Rejoice, DVD Fans! Rentals Aren't Dead Yet

Rejoice, DVD Fans! Rentals Aren't Dead Yet

May 11, 2017

Hot Fuzz

Let's wax nostalgic for a moment and celebrate the physical side of home video. Even though many of us fondly recall the VHS era, the popularity of DVD players surpassed videocassette recorders back in 2006.

This popularity was reflected in movies like Hot Fuzz (top) and This Means War (below).

This Means War

Blu-ray, originally envisioned as the higher-fidelity successor to the DVD, was fated to survive the zombie apocalypse, according to Warm Bodies (below).

Warm Bodies

But Blu-ray players have not achieved the same popularity as DVD players; the rise of digital streaming has had a large impact over the past few years. Still, 15% of U.S. homes do not have a broadband internet connection and many people have held onto their DVD machines and treasure their collections, which sometimes number into the thousands.

DVD fans will therefore be heartened to hear that DVD-rental service Redbox plans to roll out 1,500 new kiosks across the U.S., according to Variety. More than 40,000 Redbox kiosks are already in place nationwide.

That's a reversal for the company, which retired more than 2,000 kiosks in the last two years. While there's no denying that rental volume has dropped, the daily cost for new movie rentals is still lower than streaming services. The kiosks also have Blu-rays and video games available to rent.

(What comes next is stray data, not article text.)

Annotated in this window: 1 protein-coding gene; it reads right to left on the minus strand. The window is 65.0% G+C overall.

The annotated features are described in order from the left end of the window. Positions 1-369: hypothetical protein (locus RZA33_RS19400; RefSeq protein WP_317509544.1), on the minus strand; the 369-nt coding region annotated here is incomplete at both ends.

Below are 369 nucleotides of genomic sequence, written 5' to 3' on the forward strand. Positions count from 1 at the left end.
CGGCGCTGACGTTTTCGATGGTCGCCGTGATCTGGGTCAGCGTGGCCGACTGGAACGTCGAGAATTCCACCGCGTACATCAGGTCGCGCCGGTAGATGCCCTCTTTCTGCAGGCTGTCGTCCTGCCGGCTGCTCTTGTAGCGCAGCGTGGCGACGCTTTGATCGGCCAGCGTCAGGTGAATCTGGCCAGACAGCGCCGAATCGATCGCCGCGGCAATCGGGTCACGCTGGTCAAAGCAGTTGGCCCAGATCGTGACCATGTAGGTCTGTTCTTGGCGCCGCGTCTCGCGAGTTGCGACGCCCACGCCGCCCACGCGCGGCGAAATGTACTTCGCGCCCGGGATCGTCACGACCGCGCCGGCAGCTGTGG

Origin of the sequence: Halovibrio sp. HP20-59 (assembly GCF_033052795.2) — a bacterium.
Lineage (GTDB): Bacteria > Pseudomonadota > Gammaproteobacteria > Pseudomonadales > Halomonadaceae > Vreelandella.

Currently Redbox averages about 39 million rentals monthly. It's certainly not for everyone -- it's tough to beat the convenience of instantly available streaming services -- but it is clearly filling a need for millions of movie lovers to keep up with their favorite pastime.

Categories: Blu-rays and DVDs, News
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In the movie Fist Fight, what is the name of the character played by Jillian Bell

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Holly